those from India, whose ink-bags furnish artists with that valuable
brown called sepia. Here, too, are the skeletons of the slender
loligos, or sea leaves, known also as sea-pens; and the crozier shell.
Upon the next six tables (48-53), proceeding southward, are the
varieties of the Oyster, the Mussel, and beautiful Mother-of-pearl
shells. But hence the visitor will probably proceed rapidly to the
south; inasmuch as the varieties of the mussel family, including the
Chinese pearl mussel and Scotch pearl mussel, the borers, the club
shell, and the cockle family, are not generally interesting; but he
will probably linger for a few moments near the pond mussels placed
upon some of the tables (38-41). The tables numbered from 24 to 30 are
covered with the varieties of hard shells, which, however, present no
points of interest to the general visitor, who may at once pass on to
the varieties of the Nautilus and Argonaut, (tables 23, 24). And here,
too, we must entreat the visitor to forget the poetic history of the
inhabitants of those beautiful shells, and learn that the extended
arms of the nautilus are used only to clasp its shell; that it has no
sails of any kind. The varieties of the paper nautilus, or argonaut,
are the most delicate and beautiful. The next table (22) displays the
shell of the curious carrier, that embodies all kinds of foreign
substances with its shell; the slipper shell, and the rose bud. Upon
the next table (21) are the Screws; the curious ladder shells from
China; and upon table 20, are the varieties of fresh water Clubs. The
next two tables (18, 19) display some curious and beautiful shells,
including Venus's ear, the pagoda shell, and varieties of Snails,
including the apple snails. Proceeding on his southern way, the
visitor should pause to notice the ear shells, placed upon tables 18,
17, including the beautiful rainbow; the button shells, the rainbow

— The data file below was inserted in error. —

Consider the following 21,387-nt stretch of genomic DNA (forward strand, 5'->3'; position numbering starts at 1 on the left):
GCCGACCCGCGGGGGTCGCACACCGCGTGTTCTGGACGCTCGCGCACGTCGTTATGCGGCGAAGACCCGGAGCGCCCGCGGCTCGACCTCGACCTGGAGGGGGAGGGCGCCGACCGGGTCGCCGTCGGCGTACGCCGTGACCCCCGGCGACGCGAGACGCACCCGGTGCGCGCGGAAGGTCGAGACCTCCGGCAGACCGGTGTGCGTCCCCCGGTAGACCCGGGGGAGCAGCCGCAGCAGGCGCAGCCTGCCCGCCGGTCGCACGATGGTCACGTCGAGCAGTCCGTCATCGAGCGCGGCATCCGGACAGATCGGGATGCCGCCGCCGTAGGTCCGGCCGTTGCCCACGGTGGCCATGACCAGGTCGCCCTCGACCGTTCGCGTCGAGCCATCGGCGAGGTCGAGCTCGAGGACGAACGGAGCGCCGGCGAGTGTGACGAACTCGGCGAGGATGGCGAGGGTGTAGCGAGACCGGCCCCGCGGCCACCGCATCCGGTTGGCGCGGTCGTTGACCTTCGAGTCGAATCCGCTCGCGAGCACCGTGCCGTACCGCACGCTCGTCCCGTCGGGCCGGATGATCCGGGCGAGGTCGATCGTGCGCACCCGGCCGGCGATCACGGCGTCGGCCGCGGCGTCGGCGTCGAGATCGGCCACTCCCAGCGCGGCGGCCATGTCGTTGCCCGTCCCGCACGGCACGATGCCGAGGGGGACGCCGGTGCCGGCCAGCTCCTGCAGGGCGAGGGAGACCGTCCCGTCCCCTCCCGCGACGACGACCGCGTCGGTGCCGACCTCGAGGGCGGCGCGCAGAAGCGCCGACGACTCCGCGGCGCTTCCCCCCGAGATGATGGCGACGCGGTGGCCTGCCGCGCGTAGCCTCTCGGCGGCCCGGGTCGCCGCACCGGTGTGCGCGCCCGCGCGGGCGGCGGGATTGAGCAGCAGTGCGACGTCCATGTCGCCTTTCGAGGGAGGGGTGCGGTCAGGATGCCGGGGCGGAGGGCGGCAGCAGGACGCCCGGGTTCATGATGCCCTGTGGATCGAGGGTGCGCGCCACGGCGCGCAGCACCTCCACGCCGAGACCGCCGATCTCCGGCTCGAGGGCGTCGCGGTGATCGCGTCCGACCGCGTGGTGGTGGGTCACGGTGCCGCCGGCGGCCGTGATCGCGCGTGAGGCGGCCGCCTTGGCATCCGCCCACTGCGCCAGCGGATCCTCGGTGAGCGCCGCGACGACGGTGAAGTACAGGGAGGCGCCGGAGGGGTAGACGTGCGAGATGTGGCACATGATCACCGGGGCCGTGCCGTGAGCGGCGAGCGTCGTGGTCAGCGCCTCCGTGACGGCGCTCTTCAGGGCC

eardrop, and the pyramid upon table 16; the pomegranate from the Cape
of Good Hope, New Zealand imperial, and pheasant, and the West Indian
golden sun, upon table 15; the weaver's shuttle and pig cowries,
including the Chinese variety, highly valued by the Chinese, as an
ornament; also upon table 15, more varieties of cowries, including the
money cowry of Africa, used there as money, and the orange cowry from
the Friendly Islands, where it is worn as an ornament; the five
varieties of the Volutes, including the red clouded volute, the
Chinese imperial volute, the bishop's mitre, and the papal crown,
distributed upon tables 12 and 13. The Melons, the large varieties of
which are put to domestic uses by the Chinese, the olives, and butter
shells, upon table 11; the magilus, whelks, and the needle shell upon
table 10; the purple shell that emits the colour from which it is
named, the mulberry shell, and the unicorn shell, distributed upon
table 9; the tun shell, the harps, the harp helmets, and the helmets
upon which cameos are carved, distributed about tables 8 and 7; the
spindle shells, including the great tulip shells, and the turnip
shells, occasionally used as oil-vessels in Indian temples,
distributed about the tables 5, 6, and 7 are all worth examination.
The splendid cone shells, which include the king of the collection,
pointed out to visitors as the glory of the sea, from the Philippine
Islands, and the African setting sun cone, upon tables 5 and 4; the
rock shells upon table 4: the trumpet shells upon table 3, so called
after the large kinds which savage tribes have been known to use as